I love Google Glass the way it is, and love the camera. But I also want people to understand Google Glass in particular and wearable computing in general. Right now, Glass is widely misunderstood.
The problem is that the existence of Glass’s camera is distracting everyone, and causing the public to completely miss what this technology is all about.
Just look at Glass’s reputation in popular culture.
Some guy was questioned by what he believed to be “federal agents” after wearing Google Glass during a movie. They apparently thought he was recording the movie illegally.
The Sacramento Kings basketball team Friday became the first team to incorporate Google Glass technology. Players on the sidelines wore glass so they could record video of what it’s like to be on the Kings’ bench.
Google Glass is seen as the “future of porn industry,” according to everybody. Instead of showing two people mating like rabbits from “over there,” they can film the activity from a first-person perspective, and hands-free. Publicity seeking pornographers rushed a movie to market last summer in order to claim the proud distinction of producing the world’s first Google Glass porno.
An app called Sex with Glass lets partners see sex from the other’s perspective. It’s like having sex with yourself.
Why the Camera Is Unimportant
Google Glass is getting huge press. But nearly all of it is about the camera — the single least innovative and least interesting feature on Glass.
Cameras that mount to your head or to glasses have been around for ages. It’s a trivial application, and easily done.
Here, you want glasses with a camera in them? Take your pick. They’ve been around for more than a decade.
You want a super high-quality video and picture image in a camera that mounts to your face and beams video to the Internet live? This is something everybody has been mislead into believing Google Glass does, but can’t (or, at least, can’t do easily). But the Looxie can.
Another problem is that there is a feedback loop between popular misconception and actual usage of Glass. The vast majority of Google Glass owners use Glass almost exclusively as a camera.
Yes, it’s a great camera. It’s super light for a camera. The quality is good. It gives you a compelling first-person perspective. But, again, the Glass revolution and the wearables revolution are not about taking pictures and videos.
What is Google Glass really all about? It’s about removing a barrier between you and technology. Right now, to use a phone, tablet, laptop or PC to access the internet involves the deliberate and conscious use of the tool, the booting up of a machine, the finding and launching of an app, the navigation to a web page.
It’s not that the minor hoops we jump through are “hard” or time consuming. It’s that they represent a psychological and emotional barrier between us and our information and communication.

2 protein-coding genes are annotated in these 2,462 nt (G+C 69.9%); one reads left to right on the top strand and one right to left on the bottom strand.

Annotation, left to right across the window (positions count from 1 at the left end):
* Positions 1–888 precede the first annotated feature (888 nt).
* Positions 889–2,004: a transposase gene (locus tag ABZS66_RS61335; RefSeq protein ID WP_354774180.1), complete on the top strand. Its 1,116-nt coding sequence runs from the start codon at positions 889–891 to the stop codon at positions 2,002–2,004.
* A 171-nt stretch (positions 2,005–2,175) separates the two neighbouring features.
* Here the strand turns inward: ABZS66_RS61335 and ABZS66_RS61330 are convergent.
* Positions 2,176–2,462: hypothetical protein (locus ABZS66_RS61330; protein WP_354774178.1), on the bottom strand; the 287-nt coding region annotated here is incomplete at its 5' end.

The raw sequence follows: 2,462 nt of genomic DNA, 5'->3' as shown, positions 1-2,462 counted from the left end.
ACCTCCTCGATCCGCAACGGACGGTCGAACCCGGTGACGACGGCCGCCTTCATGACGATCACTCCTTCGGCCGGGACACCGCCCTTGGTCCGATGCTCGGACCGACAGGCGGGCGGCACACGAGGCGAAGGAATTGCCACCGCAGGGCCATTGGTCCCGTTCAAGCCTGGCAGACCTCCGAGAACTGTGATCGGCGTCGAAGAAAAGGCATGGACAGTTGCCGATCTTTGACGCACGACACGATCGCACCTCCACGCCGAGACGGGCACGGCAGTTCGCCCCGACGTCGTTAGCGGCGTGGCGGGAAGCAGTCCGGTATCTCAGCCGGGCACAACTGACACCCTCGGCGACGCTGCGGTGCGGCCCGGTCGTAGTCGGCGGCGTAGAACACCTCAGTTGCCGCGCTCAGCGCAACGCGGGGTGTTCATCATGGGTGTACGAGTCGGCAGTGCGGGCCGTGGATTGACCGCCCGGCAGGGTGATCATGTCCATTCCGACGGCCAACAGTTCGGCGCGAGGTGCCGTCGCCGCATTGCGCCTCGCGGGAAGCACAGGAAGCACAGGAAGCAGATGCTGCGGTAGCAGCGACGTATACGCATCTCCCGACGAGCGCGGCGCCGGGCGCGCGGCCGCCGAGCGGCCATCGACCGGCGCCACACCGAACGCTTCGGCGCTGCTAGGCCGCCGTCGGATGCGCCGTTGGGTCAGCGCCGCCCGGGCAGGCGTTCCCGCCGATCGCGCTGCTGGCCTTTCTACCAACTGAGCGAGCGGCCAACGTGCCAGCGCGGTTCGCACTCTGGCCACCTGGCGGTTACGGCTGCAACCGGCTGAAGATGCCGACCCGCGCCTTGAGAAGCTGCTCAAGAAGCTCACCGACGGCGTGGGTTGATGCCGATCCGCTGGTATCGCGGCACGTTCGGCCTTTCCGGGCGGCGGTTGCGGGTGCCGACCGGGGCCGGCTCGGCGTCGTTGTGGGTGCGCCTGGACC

Google Glass presents a new relationship with the Internet and with technology.
Here’s one way to explain it. Let’s say you want to remember something — say, what was the name of that actor who played the FBI agent in “American Hustle”?
On one end of the spectrum, you look something up in order to remind yourself. So you go to IMDB look up the movie. “Oh, yeah: Bradley Cooper!”
On the other end of the spectrum, you simply remember, recalling the fact from your own mind. “Oh, yeah: Bradley Cooper!”
Here’s the key thing people don’t understand about Google Glass: Recalling facts using Glass is more like the second one — more like recalling things from memory than looking them up.
Notifications are even more profound. As you’re going about your day, facts and information appear on the Glass screen depending on which apps you’ve installed. Joe Schmo sent you an email. The building you’re standing next to used to be a brothel. The high today is 72 degrees. Today is Janet’s birthday.
These don’t feel like notifications. Delivered through glass, they feel almost like knowledge in your own mind.
The Word Lens app translates foreign language signs and menus into English. It doesn’t feel like looking up the words. If feels like you can read a foreign language.
Exchanging messages via Glass feels a little like telepathy.
And so on.
The feeling is important. It changes your relationship to information, and changes your thinking about that information, and about the relationship between knowledge and context and memory.
Apps will surprise and thrill people with what they’ll be able to do with this new psychological relationship users acquire with information. That’s the revolution. It’s a revolution in our relationship with information technology.
So Why Get Rid of the Camera?
I don’t really want Google to remove the camera. But if that’s what it takes for the public to understand Glass, or to get Glass users to do things that are more interesting than taking pictures of their cats, then I think it’s worth it. They can add it back later after it’s been on the market for a year or so.
As it stands now, almost everybody is missing the point of Glass because everybody is fixated on the stupid camera.
People, it’s just a camera!! It’s not revolutionary, important, new, threatening, privacy violating or Borg-like any more than the two cameras you have on your smartphone or the camera you have on your laptop or the camera you carry around.
So if people can’t get over the camera in Google Glass, maybe Google should just remove it.
What do you think?